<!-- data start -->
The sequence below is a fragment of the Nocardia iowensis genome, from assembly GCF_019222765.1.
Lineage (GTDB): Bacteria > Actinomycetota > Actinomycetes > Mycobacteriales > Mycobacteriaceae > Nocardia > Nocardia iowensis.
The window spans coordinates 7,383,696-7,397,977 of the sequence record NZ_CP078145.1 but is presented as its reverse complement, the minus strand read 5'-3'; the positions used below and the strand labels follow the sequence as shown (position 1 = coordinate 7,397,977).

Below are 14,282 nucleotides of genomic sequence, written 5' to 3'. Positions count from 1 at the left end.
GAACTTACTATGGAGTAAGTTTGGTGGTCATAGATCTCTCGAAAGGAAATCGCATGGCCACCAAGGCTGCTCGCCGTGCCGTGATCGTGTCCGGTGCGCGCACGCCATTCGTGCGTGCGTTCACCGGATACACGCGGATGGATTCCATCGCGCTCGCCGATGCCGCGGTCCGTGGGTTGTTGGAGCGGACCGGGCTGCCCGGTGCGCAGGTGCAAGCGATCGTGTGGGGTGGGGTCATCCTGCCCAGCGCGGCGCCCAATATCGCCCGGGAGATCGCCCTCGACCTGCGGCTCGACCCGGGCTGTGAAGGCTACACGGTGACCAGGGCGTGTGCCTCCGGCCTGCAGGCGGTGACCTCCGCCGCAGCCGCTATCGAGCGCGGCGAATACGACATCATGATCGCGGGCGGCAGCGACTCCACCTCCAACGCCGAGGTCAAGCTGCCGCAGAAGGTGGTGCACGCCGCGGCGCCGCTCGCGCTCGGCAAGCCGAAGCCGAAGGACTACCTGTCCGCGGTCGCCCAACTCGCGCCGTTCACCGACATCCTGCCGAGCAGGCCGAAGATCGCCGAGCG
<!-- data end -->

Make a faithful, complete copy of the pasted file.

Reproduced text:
The sequence below is a fragment of the Nocardia iowensis genome, from assembly GCF_019222765.1.
Lineage (GTDB): Bacteria > Actinomycetota > Actinomycetes > Mycobacteriales > Mycobacteriaceae > Nocardia > Nocardia iowensis.
The window spans coordinates 7,383,696-7,397,977 of the sequence record NZ_CP078145.1 but is presented as its reverse complement, the minus strand read 5'-3'; the positions used below and the strand labels follow the sequence as shown (position 1 = coordinate 7,397,977).

Below are 14,282 nucleotides of genomic sequence, written 5' to 3'. Positions count from 1 at the left end.
GAACTTACTATGGAGTAAGTTTGGTGGTCATAGATCTCTCGAAAGGAAATCGCATGGCCACCAAGGCTGCTCGCCGTGCCGTGATCGTGTCCGGTGCGCGCACGCCATTCGTGCGTGCGTTCACCGGATACACGCGGATGGATTCCATCGCGCTCGCCGATGCCGCGGTCCGTGGGTTGTTGGAGCGGACCGGGCTGCCCGGTGCGCAGGTGCAAGCGATCGTGTGGGGTGGGGTCATCCTGCCCAGCGCGGCGCCCAATATCGCCCGGGAGATCGCCCTCGACCTGCGGCTCGACCCGGGCTGTGAAGGCTACACGGTGACCAGGGCGTGTGCCTCCGGCCTGCAGGCGGTGACCTCCGCCGCAGCCGCTATCGAGCGCGGCGAATACGACATCATGATCGCGGGCGGCAGCGACTCCACCTCCAACGCCGAGGTCAAGCTGCCGCAGAAGGTGGTGCACGCCGCGGCGCCGCTCGCGCTCGGCAAGCCGAAGCCGAAGGACTACCTGTCCGCGGTCGCCCAACTCGCGCCGTTCACCGACATCCTGCCGAGCAGGCCGAAGATCGCCGAGCG